By Carlo Munoz - 06/05/12 12:07 AM EDT
The Defense Department is looking for a little help from its friends overseas as the Pentagon and White House try to break Senate opposition to an international treaty on maritime law.
Meeting with the defense chiefs of several Asian powers during the Shangri-La defense talks over the weekend, Defense Secretary Leon Panetta took the opportunity to continue his push for Senate ratification of the controversial Law of the Sea treaty.
Ratification of the international pact, which would create de facto rules for the Pacific waterways, would fall “in line with these rules and international order that is necessary” to maintain peace in the Pacific, according to Panetta.
Panetta’s remarks were specifically geared toward generating support for the treaty among regional allies in the Pacific, according to Patrick Cronin, an expert in Asian-Pacific security issues at the Center for a New American Security.
“The real audience is Asia,” Cronin said, adding that securing support for the pact is an integral part of the White House’s national-security strategy for the Pacific.
“Capitol Hill will [continue to] veer between those overselling the benefits of [the treaty] and those unduly vilifying it,” Cronin said.
But convincing American allies in the region to adopt the pact could give the Pentagon the leverage it needs to push ratification through the Senate.
Administration officials have long tied treaty ratification to maintaining stability in the Pacific, but if the White House can get the weight of America’s Pacific partners behind the administration’s push for ratification, that could be enough to get a deal done in the Senate.
Top lawmakers, like Sen. John McCain (R-Ariz.), among others, have come out in support of the treaty, claiming it could be a much-needed check on an increasingly aggressive Chinese military in areas like the South China Sea.
A bloc of Senate Republicans opposing the treaty, led by Sens. Jon Kyl (Ariz.) and James Inhofe (Okla.), are also digging in, preparing to block any effort by the administration to lock in a ratification deal.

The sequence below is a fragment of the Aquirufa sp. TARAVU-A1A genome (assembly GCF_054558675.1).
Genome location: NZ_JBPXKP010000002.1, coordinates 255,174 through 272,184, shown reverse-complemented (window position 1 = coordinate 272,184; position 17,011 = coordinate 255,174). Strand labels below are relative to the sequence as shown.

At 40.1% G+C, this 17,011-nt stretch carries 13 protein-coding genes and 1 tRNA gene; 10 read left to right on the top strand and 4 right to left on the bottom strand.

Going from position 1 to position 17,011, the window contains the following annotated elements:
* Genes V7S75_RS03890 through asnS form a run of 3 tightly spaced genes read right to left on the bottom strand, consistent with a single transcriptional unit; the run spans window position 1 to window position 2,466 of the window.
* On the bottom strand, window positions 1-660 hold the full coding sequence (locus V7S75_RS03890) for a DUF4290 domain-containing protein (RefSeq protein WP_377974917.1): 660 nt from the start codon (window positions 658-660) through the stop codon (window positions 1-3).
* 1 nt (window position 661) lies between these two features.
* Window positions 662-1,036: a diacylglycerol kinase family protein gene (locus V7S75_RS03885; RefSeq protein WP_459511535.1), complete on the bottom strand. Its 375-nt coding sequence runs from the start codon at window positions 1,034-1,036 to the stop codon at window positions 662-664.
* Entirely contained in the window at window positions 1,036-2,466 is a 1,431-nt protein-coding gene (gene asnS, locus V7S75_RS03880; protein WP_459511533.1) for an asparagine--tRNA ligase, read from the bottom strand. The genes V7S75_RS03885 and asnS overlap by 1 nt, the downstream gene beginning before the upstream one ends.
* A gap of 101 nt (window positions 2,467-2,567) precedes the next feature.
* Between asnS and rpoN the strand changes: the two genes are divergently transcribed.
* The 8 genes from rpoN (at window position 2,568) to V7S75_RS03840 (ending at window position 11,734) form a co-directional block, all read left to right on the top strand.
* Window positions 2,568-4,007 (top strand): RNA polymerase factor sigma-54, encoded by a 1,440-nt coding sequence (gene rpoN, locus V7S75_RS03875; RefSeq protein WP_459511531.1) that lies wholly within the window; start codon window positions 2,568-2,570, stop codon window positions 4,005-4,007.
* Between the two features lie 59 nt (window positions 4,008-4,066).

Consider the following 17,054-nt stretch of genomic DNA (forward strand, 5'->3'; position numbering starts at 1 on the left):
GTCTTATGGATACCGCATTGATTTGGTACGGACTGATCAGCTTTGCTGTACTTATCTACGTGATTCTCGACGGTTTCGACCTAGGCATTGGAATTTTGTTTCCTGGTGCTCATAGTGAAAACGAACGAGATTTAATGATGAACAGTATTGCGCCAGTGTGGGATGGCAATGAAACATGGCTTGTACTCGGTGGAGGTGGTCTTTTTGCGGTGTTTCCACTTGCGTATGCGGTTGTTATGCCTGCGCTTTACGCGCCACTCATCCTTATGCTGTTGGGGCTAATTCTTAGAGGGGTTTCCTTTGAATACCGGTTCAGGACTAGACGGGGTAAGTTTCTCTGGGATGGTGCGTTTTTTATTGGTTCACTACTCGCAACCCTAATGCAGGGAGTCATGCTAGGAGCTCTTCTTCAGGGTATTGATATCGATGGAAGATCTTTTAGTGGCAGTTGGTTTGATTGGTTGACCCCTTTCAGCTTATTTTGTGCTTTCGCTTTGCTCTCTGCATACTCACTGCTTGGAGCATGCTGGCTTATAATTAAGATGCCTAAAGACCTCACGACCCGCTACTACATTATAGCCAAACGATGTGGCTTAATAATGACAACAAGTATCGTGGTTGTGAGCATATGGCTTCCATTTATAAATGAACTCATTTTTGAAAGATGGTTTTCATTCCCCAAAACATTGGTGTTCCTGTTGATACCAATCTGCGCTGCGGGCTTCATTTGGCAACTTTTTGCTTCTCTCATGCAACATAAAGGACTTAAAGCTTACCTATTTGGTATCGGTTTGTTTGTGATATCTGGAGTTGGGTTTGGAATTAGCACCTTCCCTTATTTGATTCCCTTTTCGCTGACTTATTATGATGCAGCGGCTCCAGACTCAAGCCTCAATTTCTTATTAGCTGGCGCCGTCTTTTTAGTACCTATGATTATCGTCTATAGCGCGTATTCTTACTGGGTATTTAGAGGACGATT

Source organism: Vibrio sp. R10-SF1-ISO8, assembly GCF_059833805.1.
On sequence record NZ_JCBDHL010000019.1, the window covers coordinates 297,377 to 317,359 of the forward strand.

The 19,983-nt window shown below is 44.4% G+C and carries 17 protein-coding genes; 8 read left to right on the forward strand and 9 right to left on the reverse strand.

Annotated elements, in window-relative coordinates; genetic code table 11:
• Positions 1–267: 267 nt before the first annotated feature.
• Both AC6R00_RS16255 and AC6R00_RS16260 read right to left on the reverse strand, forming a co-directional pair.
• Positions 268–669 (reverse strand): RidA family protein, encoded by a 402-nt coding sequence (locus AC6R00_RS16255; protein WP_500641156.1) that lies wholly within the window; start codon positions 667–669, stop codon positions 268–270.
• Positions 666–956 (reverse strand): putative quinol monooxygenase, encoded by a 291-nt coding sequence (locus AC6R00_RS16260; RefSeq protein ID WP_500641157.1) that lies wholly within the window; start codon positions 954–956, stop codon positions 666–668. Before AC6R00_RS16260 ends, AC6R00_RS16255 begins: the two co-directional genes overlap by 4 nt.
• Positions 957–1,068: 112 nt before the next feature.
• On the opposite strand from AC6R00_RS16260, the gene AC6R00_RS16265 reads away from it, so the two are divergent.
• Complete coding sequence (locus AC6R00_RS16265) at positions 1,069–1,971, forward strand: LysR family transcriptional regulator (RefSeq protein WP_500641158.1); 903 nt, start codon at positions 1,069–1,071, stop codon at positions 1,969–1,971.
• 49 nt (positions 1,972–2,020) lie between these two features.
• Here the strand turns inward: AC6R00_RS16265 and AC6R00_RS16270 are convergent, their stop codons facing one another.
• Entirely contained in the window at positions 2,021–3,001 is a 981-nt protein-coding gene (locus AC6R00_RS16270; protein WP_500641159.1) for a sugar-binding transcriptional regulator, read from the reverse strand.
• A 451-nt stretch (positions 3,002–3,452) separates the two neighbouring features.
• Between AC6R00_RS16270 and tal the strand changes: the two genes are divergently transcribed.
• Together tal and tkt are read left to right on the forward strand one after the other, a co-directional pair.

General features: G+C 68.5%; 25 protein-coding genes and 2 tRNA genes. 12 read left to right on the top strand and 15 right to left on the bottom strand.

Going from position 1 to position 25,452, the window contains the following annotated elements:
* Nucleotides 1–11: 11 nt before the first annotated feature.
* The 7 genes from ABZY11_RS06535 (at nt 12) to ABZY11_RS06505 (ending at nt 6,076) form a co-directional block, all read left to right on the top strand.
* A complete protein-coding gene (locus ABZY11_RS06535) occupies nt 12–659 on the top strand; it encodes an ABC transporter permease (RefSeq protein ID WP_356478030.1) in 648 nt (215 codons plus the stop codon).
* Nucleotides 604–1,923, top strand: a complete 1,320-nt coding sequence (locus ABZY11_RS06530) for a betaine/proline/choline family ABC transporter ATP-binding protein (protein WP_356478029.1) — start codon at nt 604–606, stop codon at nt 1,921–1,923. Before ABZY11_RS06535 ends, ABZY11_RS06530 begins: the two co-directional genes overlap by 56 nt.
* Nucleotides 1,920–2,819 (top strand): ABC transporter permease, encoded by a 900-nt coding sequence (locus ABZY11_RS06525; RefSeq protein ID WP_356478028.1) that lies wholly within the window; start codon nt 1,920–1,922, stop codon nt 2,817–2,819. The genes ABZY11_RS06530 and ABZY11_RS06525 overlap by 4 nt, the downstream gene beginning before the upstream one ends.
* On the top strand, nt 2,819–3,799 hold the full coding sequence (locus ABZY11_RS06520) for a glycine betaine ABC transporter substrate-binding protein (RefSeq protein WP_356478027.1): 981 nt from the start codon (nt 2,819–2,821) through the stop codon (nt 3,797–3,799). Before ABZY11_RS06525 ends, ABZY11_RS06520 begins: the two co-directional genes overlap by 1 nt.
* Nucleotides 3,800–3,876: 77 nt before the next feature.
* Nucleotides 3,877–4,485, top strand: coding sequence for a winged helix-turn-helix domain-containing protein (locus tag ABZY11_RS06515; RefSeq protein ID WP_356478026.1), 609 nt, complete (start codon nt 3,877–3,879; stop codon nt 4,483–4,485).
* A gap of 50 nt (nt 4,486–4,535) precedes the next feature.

Those lawmakers claim the pact does nothing to guarantee regional security along the waterways in the Pacific.
The White House would also effectively tie the hands of the U.S. Navy to conduct operations in the region, since those missions would have to be reviewed and approved by treaty members, opponents claim.
“The few areas that make the Defense Department feel better in regards to maritime disputes are far outweighed by the negative implications to U.S. sovereignty,” Inhofe spokesman Jared Young told The Hill on Monday. “The treaty does not keep [China] in check. U.S. naval might does.”
Kyl suggested on Monday that Congress could enact a statute that takes certain parts of the treaty and codifies them as U.S. law, allowing the Senate to abandon ratification altogether.
“A statute, in effect, can separate the wheat from the chaff,” he said during a speech at the conservative American Enterprise Institute. “The United States [can then] contribute to the clarification of customary international law, by contributing its practices and legal opinions on the law of the sea.”
But Panetta argued the United States and its regional partners, China in particular, “have a critical role to play in advancing security and prosperity by respecting the rules-based order” established under the treaty.
“If both of us abide by international rules and international order, if both of us can work together to promote peace and prosperity and resolve disputes in this region, then both of us will benefit from that,” according to the Pentagon chief.
“And it isn’t just military … it’s the ability to share in a number of areas that will determine the future of our relationship,” Panetta said.